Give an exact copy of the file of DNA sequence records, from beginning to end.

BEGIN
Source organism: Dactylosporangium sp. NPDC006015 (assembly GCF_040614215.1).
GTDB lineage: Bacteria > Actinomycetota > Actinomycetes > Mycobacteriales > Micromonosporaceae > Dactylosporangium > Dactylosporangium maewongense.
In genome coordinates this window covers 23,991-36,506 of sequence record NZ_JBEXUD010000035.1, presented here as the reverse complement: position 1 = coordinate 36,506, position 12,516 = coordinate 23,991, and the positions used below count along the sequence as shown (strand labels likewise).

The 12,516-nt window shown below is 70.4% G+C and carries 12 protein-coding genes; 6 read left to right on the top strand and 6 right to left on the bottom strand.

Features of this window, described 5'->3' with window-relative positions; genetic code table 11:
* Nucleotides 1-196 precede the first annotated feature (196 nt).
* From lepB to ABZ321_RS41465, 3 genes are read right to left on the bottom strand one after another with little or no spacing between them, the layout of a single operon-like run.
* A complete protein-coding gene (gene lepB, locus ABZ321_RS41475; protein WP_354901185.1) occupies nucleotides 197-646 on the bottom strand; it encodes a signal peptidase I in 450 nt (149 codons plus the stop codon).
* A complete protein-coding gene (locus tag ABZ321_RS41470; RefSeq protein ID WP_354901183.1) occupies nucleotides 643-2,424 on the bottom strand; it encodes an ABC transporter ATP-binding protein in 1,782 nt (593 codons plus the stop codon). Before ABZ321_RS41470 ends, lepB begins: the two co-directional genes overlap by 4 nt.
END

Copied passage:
Source organism: Dactylosporangium sp. NPDC006015 (assembly GCF_040614215.1).
GTDB lineage: Bacteria > Actinomycetota > Actinomycetes > Mycobacteriales > Micromonosporaceae > Dactylosporangium > Dactylosporangium maewongense.
In genome coordinates this window covers 23,991-36,506 of sequence record NZ_JBEXUD010000035.1, presented here as the reverse complement: position 1 = coordinate 36,506, position 12,516 = coordinate 23,991, and the positions used below count along the sequence as shown (strand labels likewise).

The 12,516-nt window shown below is 70.4% G+C and carries 12 protein-coding genes; 6 read left to right on the top strand and 6 right to left on the bottom strand.

Features of this window, described 5'->3' with window-relative positions; genetic code table 11:
* Nucleotides 1-196 precede the first annotated feature (196 nt).
* From lepB to ABZ321_RS41465, 3 genes are read right to left on the bottom strand one after another with little or no spacing between them, the layout of a single operon-like run.
* A complete protein-coding gene (gene lepB, locus ABZ321_RS41475; protein WP_354901185.1) occupies nucleotides 197-646 on the bottom strand; it encodes a signal peptidase I in 450 nt (149 codons plus the stop codon).
* A complete protein-coding gene (locus tag ABZ321_RS41470; RefSeq protein ID WP_354901183.1) occupies nucleotides 643-2,424 on the bottom strand; it encodes an ABC transporter ATP-binding protein in 1,782 nt (593 codons plus the stop codon). Before ABZ321_RS41470 ends, lepB begins: the two co-directional genes overlap by 4 nt.